Ram Bali Vs. State of Uttar Pradesh  Insc 278 (16 April 2004)
Raju & Arijit Pasayat Arijit Pasayat,J
Division Bench of the Allahabad High Court by the impugned judgment upheld the
conviction recorded by learned Special Judge, Hamirpur holding appellant guilty
of offence punishable under Section 302 of the Indian Penal Code 1860 (in short
'IPC). Accused-appellant was sentenced to undergo imprisonment for life.
However, co-accused Rajendra Singh was acquitted.
facts which led to trial are as follows:
Singh (PW-1) at the time of occurrence was living at village Swasa. On 20.7.82
at about 6.00 p.m. when he was returning to his
village Pyare Singh (PW-2), a co-villager was also with him. On the way his
brother Prem Singh (hereinafter referred to as the 'deceased') who was living
at village Chhani met him. They came to the bus stop and sat at the Chabutra in
front of the Dak Bungalow and waited for the bus. At that time a bus came from Hamirpur.
Appellant-Rambali Singh (A-1) and Rajendra Singh (A-2) residents of village Chhani
Bujurg got down from that bus.
Rambali had a double barrel gun in his hand and a single barrel gun was in the
hands of the acquitted accused Rajendra Singh. After that they went to a nearby
betel shop. From there they came and stood in front of them and said to his
brother, the deceased "Dishonest: should we kill you". At that time Rambali
fired from his double barrel gun and killed the deceased who died at the spot.
The complainant and others raised alarm and the accused ran away towards the
village hospital. There was enmity between the family members of the
complainant and accused Rambali Singh due to litigations and for that reason
the accused persons had assassinated the deceased-Prem Singh. Many villagers
were present there at the time of occurrence. The occurrence report was drafted
by Ram Kishan Gupta under the instruction of complainant, registered as FIR and
is Exhibit Ka-1. After FIR was lodged, investigation was undertaken.
completion of investigation charge-sheet was placed and matter was taken up for
trial after framing charges. Six witnesses were examined to further the
prosecution case. Out of six witnesses examined, PWs 1 and 2 were stated to be
the eye-witnesses to the occurrence. The accused who pleaded innocence did not
examine any witness. They took the plea that the complainant was not present at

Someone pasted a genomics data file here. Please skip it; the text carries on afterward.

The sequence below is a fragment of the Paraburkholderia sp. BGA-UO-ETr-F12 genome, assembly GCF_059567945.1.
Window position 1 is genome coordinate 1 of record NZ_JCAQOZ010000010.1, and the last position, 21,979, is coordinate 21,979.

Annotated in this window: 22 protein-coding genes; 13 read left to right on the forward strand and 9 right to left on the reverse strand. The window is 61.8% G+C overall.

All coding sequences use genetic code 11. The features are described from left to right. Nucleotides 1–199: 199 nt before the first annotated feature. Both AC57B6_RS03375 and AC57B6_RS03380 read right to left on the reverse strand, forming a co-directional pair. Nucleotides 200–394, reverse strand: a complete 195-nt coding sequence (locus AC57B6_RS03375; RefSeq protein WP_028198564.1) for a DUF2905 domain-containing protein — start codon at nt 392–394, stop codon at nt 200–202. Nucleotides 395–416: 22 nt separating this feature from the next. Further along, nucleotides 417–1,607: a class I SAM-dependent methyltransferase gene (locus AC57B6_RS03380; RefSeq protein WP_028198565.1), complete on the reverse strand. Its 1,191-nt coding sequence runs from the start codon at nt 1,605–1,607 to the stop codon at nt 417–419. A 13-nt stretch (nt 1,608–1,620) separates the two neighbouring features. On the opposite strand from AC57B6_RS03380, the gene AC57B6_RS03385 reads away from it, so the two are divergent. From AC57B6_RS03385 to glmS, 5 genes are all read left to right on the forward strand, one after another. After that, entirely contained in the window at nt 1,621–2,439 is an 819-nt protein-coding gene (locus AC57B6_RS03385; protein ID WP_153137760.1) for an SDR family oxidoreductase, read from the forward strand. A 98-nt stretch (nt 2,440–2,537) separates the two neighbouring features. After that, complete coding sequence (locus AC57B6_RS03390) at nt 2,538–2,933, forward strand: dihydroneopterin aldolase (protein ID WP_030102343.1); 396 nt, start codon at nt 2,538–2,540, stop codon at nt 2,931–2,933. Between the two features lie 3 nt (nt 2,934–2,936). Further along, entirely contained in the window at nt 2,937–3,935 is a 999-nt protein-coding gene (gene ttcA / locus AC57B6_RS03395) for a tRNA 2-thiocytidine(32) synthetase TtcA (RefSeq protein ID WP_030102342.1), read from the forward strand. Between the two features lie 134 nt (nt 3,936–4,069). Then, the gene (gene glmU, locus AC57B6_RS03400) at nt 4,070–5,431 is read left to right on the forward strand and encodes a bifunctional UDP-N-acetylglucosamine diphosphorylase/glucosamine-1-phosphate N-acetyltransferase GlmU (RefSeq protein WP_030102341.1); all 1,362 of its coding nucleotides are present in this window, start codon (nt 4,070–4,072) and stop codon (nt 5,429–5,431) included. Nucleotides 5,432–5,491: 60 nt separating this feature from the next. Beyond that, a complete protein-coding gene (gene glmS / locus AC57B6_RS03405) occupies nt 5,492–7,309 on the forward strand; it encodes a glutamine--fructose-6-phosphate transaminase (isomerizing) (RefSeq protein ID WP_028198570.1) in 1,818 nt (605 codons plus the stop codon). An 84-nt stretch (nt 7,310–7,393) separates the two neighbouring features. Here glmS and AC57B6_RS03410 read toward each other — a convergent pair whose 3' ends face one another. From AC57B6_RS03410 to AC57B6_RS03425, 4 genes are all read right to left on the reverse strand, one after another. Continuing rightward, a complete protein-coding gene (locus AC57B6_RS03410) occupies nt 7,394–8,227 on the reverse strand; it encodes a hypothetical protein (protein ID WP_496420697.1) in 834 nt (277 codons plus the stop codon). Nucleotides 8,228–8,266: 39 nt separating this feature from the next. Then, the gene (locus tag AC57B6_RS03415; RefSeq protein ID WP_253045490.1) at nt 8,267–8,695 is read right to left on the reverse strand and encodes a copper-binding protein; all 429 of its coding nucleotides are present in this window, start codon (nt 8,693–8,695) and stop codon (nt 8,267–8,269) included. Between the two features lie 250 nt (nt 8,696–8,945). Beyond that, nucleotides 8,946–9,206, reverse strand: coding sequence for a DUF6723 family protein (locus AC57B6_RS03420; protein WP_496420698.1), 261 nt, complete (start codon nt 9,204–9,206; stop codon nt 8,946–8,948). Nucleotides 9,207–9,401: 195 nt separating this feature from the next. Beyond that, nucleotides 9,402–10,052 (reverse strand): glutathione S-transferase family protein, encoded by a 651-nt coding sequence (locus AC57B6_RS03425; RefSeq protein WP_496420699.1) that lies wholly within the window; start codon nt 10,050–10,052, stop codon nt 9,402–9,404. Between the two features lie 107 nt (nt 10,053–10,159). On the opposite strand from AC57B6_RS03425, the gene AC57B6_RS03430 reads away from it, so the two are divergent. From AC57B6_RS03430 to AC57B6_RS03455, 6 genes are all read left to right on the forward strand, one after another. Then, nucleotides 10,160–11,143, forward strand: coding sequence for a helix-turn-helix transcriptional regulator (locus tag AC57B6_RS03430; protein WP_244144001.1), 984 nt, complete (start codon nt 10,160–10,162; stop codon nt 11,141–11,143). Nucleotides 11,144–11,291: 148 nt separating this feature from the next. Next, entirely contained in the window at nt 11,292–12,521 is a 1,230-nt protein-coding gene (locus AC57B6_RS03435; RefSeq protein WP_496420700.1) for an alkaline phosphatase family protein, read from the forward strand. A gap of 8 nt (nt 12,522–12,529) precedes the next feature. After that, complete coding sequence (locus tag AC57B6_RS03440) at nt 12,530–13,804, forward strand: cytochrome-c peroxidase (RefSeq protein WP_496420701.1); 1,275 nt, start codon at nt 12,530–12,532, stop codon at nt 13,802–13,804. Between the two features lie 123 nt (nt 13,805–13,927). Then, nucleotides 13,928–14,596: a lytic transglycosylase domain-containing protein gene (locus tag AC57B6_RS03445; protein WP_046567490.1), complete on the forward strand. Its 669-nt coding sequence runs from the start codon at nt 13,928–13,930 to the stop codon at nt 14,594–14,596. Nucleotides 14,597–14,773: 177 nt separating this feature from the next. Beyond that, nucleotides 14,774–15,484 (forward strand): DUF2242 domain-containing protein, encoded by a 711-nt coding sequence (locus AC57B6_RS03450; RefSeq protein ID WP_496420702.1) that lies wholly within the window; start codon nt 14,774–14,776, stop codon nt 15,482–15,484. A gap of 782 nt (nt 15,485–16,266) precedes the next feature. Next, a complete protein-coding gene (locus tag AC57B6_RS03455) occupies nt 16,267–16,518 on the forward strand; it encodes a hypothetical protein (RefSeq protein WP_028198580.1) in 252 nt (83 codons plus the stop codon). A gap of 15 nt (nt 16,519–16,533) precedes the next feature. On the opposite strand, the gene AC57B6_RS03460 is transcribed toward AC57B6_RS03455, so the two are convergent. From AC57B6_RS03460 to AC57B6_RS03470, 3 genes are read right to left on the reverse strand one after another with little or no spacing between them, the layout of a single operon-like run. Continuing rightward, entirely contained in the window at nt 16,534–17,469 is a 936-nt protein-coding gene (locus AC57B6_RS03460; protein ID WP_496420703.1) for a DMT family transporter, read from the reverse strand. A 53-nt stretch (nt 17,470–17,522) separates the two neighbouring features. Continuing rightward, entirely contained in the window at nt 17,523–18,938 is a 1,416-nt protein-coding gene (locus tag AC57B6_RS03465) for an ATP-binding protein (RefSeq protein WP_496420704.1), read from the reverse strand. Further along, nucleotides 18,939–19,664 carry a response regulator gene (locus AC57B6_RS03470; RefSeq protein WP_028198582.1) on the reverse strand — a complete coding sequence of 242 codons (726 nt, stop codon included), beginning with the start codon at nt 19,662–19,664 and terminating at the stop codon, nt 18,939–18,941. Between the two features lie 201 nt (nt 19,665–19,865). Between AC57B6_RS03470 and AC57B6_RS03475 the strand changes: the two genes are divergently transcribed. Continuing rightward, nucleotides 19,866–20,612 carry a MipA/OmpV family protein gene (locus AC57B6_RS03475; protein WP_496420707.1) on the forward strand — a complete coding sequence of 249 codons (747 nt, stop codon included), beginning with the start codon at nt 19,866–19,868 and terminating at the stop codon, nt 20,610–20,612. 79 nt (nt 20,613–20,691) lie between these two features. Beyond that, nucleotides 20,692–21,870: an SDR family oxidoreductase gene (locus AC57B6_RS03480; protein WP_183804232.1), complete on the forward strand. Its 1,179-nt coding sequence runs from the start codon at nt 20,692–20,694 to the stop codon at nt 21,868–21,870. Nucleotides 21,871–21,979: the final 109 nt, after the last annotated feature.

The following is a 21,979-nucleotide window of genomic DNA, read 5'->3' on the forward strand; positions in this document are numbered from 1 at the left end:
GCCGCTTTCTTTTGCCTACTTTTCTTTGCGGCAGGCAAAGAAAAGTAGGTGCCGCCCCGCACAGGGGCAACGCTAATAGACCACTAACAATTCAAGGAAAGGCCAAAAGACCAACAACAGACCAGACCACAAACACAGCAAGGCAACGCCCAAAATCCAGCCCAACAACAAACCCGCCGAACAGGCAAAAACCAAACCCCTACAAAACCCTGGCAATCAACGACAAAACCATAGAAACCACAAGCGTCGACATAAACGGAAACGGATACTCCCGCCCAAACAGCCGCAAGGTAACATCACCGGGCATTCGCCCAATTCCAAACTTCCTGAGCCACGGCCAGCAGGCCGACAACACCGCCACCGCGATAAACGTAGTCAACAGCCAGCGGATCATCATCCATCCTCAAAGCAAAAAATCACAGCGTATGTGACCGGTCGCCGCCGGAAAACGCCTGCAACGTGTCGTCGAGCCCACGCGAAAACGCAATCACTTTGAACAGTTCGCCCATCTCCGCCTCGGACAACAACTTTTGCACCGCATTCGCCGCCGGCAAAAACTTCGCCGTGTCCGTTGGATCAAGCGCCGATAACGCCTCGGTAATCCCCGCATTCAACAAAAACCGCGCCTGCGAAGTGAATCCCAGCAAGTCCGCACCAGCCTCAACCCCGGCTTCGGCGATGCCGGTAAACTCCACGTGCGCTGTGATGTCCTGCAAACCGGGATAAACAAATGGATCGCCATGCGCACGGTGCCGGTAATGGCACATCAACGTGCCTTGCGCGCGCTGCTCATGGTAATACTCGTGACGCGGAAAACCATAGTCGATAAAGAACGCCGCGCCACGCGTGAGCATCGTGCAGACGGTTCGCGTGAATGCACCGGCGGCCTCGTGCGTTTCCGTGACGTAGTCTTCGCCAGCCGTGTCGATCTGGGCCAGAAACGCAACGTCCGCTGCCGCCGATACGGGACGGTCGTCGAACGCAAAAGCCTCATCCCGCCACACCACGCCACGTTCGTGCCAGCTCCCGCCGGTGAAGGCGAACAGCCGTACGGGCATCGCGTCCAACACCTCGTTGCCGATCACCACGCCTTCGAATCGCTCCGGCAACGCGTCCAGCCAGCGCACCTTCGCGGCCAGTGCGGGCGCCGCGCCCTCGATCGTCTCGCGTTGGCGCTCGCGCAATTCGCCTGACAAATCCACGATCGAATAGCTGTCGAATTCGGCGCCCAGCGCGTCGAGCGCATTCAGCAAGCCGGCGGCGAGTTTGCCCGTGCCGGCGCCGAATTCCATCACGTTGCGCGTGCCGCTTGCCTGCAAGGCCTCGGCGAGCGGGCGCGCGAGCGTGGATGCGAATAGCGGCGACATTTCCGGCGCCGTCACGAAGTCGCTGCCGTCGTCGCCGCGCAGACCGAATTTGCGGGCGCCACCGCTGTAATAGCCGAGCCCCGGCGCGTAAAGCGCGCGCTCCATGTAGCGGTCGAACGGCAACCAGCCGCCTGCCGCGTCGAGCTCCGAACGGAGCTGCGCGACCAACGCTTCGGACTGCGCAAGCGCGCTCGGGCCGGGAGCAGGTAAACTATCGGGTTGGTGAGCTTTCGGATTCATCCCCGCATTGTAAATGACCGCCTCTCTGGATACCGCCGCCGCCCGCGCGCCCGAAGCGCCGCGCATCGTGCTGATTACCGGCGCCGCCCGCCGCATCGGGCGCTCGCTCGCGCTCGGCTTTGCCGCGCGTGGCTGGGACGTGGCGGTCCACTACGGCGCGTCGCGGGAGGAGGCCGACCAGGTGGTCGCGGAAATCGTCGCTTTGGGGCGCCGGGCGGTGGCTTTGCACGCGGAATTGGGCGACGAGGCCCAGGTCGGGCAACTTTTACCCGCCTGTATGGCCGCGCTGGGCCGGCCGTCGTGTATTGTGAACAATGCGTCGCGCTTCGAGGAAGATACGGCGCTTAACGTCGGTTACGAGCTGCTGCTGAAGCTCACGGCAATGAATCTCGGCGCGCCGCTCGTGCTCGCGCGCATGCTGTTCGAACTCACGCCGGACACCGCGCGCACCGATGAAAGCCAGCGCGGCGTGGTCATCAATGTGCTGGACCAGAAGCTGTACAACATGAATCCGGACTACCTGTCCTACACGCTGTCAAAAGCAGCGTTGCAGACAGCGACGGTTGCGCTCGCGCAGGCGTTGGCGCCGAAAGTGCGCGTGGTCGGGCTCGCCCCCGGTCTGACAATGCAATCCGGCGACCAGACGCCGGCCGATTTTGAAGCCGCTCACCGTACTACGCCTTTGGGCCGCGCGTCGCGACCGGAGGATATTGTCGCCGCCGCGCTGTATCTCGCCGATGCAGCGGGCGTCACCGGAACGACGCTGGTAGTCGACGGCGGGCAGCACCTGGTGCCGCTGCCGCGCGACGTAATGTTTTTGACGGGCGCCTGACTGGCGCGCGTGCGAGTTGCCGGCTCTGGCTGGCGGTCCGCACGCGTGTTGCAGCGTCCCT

the site of the occurrence as alleged to have happened. One Ram Kishan Gupta
had called him from his village Swasa on motorcycle. The Trial Court accepted
the version of PWs 1 and 2 as a correct reflection of what had happened and
placing reliance on their evidence directed conviction.
as noted above, co-accused Rajendra was acquitted by the High Court.
support of the appeal, learned counsel for the accused-appellant submitted that
the High Court has not elaborately analysed the evidence and has cryptically
disposed of the appeal. Medical evidence was clearly at variance with the
ocular evidence and, therefore, both the Trial Court and the High Court had
fallen into grave error by placing reliance on the evidence of PWs 1 and
Though the accused allegedly used a gun, it was not sent for forensic testing.
Evidence on record establishes that the village was a dacoit infested, for
which police patrolling just before the alleged incident took place. A
Constable (PW-5) had gone to the village, but nobody reported anything to him.
PW-2 had stated that the deceased had taken lunch at about 2.00 p.m.
the doctor conducted post-mortem he found that the stomach was empty. With
reference to the textbook "Medical Jurisprudence and Toxicology" by
HWV Cox, it was pointed out that at least six hours are needed for the food to
get completely digested. Medical evidence, therefore, probabilises the defence
version that some incident took place around 9.00 p.m. Though the distance of the alleged place of occurrence from
the police station is about 8 Kms., FIR was lodged at the Binwar police station
around 9.30 p.m. It has been accepted that it would
have hardly taken half an hour by bus or motorcycle to reach the police
station. The doctor's view noted in the post-mortem regarding rigor mortis also
improbabilises the time of occurrence as alleged.
PWs 1 and 2 cannot be truthful witnesses.
is a case where the High Court's judgment is not maintainable because there was
no proper appraisal of the evidence in the background of submissions made by
the accused-appellant. As there is perversity in appreciation and want of care
and caution required for examining truthfulness of related witnesses' version,
both the Trial Court's and the High Court's judgment become vulnerable. Though
the presence of several others has been accepted, no reason has been given for
their non-examination. Finally, it is submitted that the judgment was delivered